We've blogged a lot here about transparency and consumer empowerment. And those are key components in the drive toward more consumer-centric health care. Mostly, of course, we talk about availability and cost of services, versus medical necessity and consumer driven health plans.
We also tend to post about our own experiences: with clients and carriers, both good and bad (mostly the latter, since they tend to be more interesting). We're always careful to anonymize the "innocent," because names aren't nearly as important as circumstances.
And we're not alone: the "medblogosphere" is lousy with health care providers (doctors, nurses, surgeons, you name it). And they, of course, have their own resources and places to post about difficult cases or patients. But what if they post what my daughters call "TMI" (Too Much Information)?
"Hundreds of doctors across the country are writing Internet diaries that sometimes include harsh judgments of patients, coarse observations and distinct details of some cases."
That's quite a thin line: too little information, and you're not going to get much helpful feedback. Too much, and you've breeched confidentiality. So where is that line? Who draws it? Who decides whether or not it should be drawn at all?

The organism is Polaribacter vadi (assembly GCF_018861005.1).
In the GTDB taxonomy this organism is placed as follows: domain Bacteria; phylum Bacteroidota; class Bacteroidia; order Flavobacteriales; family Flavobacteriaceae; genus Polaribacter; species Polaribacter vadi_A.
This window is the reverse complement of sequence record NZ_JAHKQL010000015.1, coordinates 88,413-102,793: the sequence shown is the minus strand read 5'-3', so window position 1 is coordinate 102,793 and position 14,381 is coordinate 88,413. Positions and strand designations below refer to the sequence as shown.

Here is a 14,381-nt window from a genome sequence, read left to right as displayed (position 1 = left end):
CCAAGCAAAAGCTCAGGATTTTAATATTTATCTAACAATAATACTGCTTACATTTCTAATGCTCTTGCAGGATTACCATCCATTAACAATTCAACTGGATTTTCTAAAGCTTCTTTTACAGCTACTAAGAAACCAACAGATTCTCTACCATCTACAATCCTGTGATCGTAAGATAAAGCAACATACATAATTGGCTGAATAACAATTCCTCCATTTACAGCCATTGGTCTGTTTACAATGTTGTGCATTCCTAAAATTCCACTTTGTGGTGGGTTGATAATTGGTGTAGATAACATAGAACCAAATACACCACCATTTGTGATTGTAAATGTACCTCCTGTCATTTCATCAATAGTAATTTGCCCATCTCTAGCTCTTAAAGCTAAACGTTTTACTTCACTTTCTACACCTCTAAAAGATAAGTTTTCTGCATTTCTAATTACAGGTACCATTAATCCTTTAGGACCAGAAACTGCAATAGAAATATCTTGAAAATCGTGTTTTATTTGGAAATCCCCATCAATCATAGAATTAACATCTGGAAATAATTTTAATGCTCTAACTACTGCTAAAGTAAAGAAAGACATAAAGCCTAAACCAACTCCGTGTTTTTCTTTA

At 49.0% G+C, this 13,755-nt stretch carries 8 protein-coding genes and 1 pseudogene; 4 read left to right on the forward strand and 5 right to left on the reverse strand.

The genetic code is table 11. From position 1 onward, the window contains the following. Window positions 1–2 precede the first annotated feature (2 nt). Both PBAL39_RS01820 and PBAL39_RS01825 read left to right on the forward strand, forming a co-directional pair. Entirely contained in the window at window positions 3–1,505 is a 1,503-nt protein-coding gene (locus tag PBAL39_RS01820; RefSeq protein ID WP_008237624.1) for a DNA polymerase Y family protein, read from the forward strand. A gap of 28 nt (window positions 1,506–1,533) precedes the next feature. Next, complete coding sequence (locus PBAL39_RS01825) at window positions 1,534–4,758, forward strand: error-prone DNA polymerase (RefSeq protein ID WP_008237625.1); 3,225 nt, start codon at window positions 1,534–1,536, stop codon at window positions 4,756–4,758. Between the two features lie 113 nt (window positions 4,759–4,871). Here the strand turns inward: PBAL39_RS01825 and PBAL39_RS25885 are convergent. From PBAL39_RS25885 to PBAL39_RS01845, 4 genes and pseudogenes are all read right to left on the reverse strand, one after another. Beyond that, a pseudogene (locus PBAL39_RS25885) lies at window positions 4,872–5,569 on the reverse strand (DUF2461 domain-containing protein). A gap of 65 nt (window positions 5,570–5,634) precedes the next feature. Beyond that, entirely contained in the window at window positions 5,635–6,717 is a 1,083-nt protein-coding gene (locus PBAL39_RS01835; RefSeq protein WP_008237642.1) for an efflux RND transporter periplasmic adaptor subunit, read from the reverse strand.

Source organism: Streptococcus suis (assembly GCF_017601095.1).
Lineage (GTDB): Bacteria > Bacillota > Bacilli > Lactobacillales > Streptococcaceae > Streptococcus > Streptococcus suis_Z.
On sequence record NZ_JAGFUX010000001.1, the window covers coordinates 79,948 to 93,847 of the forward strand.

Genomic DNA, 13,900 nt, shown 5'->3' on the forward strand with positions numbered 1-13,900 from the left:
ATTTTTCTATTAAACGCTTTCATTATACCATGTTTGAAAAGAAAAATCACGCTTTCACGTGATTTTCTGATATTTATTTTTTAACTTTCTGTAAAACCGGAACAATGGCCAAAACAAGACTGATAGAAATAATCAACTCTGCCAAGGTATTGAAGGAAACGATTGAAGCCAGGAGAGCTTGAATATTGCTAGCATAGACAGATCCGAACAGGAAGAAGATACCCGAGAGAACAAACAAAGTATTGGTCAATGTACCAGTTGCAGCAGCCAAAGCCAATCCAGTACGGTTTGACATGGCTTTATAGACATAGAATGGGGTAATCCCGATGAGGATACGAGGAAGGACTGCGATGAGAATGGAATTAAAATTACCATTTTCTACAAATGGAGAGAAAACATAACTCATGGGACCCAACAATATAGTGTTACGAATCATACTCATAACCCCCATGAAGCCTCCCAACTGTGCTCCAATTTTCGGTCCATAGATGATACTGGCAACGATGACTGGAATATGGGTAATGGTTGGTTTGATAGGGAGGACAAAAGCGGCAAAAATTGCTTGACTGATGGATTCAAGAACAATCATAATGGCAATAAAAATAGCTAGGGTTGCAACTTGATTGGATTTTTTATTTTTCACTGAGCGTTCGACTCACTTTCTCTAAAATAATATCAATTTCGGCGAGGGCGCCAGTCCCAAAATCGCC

We've got it pretty easy here at IB: since we post about cases simply as examples of either good or bad behavior, we're not really looking for advice on how to handle a given scenario. Mostly, they're just ways to illustrate a particular insurance principle or plan.
But the doc's often use their blogs as sounding-boards, and this can be a problem:
"One of the fundamental aspects of medicine is that patients have to feel free to tell doctors everything," said Dr. David Stern [ed: no relation], who teaches professionalism at the University of Michigan Medical School. "They're not going to tell us everything if they're asking themselves when they come in to see their physician, 'Is my doctor going to blog about me?"
When we get mail asking about a particular concept or problem, I usually ask for permission to post the email and my response, and I scrub out identifying details (they're really not necessary to make my points). Most of the time, the answer's yes. Sometimes, there is no answer, which I take as a tacit "yes." So far, no one's told me "no," but I'd certainly respect that it if came up.
Something to think about.